QuantiFERON Gold Plus is the new version of the QuantiFERON Gold TB test. This test has four tubes in total: negative control, TB antigen tube 1 (TB1), TB antigen tube 2 (TB2) and mitogen control. TB1 contains peptides from ESAT-6 and CFP-10, which are designed to elicit an immune response from CD4+ T-helper lymphocytes. TB2 contains an additional set of proprietary peptides to ESAT-6, CFP-10, which together elicit interferon-gamma (IFN-γ) secretion from both CD4+ and CD8+ T lymphocytes.
Blood may be collected directly into the 4 QFT-Plus test tubes or into a single lithium heparin tube, and then transferred to QFT-Plus tubes. Blood specimens collected in lithium-heparin tubes may be stored at 2-8 °C for up to 48 hours prior to transfer to QFT-Plus tubes.
Result reporting and interpretation for QFT-GIT: Refer to manufacturer’s package insert (reproduced as Table 3). The results of the QFT-Plus assay are defined as positive if either or both of the TB antigen tubes (TB1 and/or TB2) are positive.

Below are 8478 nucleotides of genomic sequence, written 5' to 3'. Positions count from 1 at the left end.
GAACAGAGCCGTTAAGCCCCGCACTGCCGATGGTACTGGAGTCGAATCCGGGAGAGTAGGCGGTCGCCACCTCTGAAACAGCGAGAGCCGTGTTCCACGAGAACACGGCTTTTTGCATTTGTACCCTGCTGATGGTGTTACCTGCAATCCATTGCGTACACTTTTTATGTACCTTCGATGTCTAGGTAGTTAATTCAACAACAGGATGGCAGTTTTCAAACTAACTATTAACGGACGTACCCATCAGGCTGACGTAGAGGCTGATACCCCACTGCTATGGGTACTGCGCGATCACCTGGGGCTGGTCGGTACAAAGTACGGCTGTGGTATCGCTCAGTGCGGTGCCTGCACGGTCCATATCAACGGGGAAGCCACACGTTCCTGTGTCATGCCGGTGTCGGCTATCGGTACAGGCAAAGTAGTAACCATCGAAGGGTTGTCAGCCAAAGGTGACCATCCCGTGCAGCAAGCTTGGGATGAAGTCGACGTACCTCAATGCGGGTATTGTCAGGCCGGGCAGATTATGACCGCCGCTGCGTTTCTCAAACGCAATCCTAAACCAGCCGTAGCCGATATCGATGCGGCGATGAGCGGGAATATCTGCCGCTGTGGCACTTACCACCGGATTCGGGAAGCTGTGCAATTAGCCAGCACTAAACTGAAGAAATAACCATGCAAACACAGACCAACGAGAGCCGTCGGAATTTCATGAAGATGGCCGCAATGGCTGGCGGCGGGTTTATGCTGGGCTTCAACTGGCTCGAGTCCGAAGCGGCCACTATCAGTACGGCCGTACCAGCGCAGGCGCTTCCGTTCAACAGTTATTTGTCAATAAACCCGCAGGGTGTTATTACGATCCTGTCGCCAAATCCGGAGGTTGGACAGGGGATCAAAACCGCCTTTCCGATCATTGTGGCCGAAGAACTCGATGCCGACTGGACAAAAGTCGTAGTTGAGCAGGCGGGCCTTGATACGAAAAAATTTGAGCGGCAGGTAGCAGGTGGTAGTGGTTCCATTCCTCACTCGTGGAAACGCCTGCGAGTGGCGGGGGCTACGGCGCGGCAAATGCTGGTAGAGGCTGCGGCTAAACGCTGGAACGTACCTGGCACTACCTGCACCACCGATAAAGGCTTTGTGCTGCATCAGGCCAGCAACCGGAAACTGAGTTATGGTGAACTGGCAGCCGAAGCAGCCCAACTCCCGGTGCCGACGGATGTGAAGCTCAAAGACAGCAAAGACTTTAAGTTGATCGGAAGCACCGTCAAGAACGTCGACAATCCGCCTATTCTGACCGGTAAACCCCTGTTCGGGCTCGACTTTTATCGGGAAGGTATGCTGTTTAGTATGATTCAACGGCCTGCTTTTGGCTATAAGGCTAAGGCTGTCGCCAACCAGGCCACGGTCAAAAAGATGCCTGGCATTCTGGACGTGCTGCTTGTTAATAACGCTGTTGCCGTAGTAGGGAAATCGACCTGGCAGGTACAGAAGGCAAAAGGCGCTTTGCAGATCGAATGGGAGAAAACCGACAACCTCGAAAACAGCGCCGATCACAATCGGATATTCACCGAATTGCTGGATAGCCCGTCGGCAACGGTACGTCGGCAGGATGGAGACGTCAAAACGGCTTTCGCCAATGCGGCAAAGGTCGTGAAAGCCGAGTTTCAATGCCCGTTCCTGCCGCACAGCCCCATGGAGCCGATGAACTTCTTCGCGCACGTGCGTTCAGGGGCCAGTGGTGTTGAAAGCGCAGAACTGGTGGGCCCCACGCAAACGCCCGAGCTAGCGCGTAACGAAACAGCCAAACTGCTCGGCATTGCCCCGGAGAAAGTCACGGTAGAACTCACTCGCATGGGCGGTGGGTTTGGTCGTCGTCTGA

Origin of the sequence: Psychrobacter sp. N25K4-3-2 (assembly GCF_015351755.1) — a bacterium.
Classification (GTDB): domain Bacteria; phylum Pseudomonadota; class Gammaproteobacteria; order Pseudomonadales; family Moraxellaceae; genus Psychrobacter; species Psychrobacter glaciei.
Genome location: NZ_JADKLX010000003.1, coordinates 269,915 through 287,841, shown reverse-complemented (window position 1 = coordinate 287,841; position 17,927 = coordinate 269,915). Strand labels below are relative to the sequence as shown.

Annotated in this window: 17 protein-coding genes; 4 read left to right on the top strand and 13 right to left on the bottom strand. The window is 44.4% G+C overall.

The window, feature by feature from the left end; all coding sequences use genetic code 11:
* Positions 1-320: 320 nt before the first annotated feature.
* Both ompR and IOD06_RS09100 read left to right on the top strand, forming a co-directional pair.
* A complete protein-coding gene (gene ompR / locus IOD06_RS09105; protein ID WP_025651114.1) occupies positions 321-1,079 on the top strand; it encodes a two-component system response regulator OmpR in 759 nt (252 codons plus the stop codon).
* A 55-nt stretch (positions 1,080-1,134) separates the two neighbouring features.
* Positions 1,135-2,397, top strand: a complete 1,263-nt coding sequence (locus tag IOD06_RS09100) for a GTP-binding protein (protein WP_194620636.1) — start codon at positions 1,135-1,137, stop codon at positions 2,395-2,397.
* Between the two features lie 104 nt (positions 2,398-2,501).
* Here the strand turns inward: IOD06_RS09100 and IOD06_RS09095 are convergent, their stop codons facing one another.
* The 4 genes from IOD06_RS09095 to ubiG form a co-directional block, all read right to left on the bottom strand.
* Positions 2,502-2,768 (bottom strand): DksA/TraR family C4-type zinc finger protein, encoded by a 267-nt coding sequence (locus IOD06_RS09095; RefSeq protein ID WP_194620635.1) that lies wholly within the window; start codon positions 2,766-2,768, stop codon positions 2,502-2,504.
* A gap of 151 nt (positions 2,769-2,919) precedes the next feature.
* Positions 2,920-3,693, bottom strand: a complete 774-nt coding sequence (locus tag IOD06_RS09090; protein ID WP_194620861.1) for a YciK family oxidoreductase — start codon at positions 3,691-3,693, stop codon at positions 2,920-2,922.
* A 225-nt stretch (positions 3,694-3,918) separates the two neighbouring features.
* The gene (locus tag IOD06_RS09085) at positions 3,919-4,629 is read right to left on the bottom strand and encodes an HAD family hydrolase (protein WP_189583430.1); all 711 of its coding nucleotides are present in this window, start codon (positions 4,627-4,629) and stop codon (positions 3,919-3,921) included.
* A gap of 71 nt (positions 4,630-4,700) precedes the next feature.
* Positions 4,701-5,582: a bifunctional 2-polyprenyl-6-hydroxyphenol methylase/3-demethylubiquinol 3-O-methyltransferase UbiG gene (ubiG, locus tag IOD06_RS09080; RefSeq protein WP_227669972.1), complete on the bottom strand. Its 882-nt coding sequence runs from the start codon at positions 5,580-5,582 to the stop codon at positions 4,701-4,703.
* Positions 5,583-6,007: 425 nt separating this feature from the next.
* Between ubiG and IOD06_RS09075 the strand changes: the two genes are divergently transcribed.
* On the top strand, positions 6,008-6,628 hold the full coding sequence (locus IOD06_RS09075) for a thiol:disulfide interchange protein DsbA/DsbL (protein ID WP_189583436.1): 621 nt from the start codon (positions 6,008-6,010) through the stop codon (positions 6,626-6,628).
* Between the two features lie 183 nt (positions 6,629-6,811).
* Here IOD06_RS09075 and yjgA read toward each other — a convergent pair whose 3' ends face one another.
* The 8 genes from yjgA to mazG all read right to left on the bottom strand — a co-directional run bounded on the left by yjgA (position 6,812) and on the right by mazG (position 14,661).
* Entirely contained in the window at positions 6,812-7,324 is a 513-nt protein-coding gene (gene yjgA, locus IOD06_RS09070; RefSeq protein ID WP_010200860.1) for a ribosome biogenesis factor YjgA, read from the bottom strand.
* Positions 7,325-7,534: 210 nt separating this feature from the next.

While the QFT assay positive cutoff is IFN-γ 0.35 IU/mL for either TB1-Nil or TB2-Nil, it is important to provide to clinicians who have requested this test the actual numerical value of the result (quantitative value), as well as the interpretation (positive, negative, indeterminate). It is recommended that IFN-γ values of 0.20-1.00 IU/mL for QFT be interpreted cautiously. High rates of IGRA conversions, reversions and imperfect reproducibility have been reported in the literature with results in this range. Yet results in this range have also been found to be clinically significant in specific higher risk populations. Hence the positive predictive value of results in this range will vary according to clinical risk factors (see Chapter 4: Diagnosis of Tuberculosis Infection).
Guidance should be provided for an indeterminate result as per the manufacturer’s instructions:
high Nil (high background interferon production) — does not allow an interpretation to be made
low Mitogen (lack of response to antigen stimulation) — does not allow an interpretation to be made